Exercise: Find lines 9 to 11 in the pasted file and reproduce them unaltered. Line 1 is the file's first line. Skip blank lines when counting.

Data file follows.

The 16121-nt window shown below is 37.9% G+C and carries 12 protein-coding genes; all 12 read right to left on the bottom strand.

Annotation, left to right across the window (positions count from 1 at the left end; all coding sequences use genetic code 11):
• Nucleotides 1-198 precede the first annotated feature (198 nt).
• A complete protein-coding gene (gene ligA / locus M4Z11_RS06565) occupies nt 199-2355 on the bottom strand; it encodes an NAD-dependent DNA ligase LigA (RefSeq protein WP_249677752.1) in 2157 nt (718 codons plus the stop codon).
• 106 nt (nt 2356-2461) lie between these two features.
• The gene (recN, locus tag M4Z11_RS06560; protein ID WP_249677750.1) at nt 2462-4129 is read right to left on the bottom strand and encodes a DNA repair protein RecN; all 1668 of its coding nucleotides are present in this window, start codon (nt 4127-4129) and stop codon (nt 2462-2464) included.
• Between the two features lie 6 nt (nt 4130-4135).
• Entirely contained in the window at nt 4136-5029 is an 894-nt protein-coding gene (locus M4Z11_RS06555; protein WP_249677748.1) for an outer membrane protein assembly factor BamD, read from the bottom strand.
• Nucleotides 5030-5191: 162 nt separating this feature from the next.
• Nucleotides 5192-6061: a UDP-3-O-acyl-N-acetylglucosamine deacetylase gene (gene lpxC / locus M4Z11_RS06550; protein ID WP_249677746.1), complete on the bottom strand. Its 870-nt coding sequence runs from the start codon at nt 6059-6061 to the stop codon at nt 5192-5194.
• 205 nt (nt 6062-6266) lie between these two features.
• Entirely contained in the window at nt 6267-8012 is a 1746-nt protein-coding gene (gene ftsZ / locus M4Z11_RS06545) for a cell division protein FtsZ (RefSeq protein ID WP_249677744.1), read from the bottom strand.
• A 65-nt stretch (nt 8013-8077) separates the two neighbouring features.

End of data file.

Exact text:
• Nucleotides 5030-5191: 162 nt separating this feature from the next.
• Nucleotides 5192-6061: a UDP-3-O-acyl-N-acetylglucosamine deacetylase gene (gene lpxC / locus M4Z11_RS06550; protein ID WP_249677746.1), complete on the bottom strand. Its 870-nt coding sequence runs from the start codon at nt 6059-6061 to the stop codon at nt 5192-5194.
• 205 nt (nt 6062-6266) lie between these two features.